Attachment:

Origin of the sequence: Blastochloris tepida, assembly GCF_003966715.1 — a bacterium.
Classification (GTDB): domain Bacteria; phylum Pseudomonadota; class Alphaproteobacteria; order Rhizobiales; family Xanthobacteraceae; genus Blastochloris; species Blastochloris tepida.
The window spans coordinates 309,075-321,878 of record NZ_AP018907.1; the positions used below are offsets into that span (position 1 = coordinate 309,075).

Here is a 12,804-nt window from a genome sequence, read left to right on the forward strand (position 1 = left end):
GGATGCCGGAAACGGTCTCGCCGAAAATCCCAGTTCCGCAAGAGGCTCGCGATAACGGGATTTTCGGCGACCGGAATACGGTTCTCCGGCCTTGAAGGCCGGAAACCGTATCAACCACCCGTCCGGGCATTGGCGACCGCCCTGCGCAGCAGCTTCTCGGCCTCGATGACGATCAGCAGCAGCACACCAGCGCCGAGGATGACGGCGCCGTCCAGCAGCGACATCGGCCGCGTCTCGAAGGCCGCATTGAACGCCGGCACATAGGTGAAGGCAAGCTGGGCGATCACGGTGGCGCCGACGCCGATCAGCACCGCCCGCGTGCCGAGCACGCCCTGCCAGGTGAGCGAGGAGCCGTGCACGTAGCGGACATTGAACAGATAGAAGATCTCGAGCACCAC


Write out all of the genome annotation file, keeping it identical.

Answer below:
Origin of the sequence: Blastochloris tepida, assembly GCF_003966715.1 — a bacterium.
Classification (GTDB): domain Bacteria; phylum Pseudomonadota; class Alphaproteobacteria; order Rhizobiales; family Xanthobacteraceae; genus Blastochloris; species Blastochloris tepida.
The window spans coordinates 309,075-321,878 of record NZ_AP018907.1; the positions used below are offsets into that span (position 1 = coordinate 309,075).

Here is a 12,804-nt window from a genome sequence, read left to right on the forward strand (position 1 = left end):
GGATGCCGGAAACGGTCTCGCCGAAAATCCCAGTTCCGCAAGAGGCTCGCGATAACGGGATTTTCGGCGACCGGAATACGGTTCTCCGGCCTTGAAGGCCGGAAACCGTATCAACCACCCGTCCGGGCATTGGCGACCGCCCTGCGCAGCAGCTTCTCGGCCTCGATGACGATCAGCAGCAGCACACCAGCGCCGAGGATGACGGCGCCGTCCAGCAGCGACATCGGCCGCGTCTCGAAGGCCGCATTGAACGCCGGCACATAGGTGAAGGCAAGCTGGGCGATCACGGTGGCGCCGACGCCGATCAGCACCGCCCGCGTGCCGAGCACGCCCTGCCAGGTGAGCGAGGAGCCGTGCACGTAGCGGACATTGAACAGATAGAAGATCTCGAGCACCAC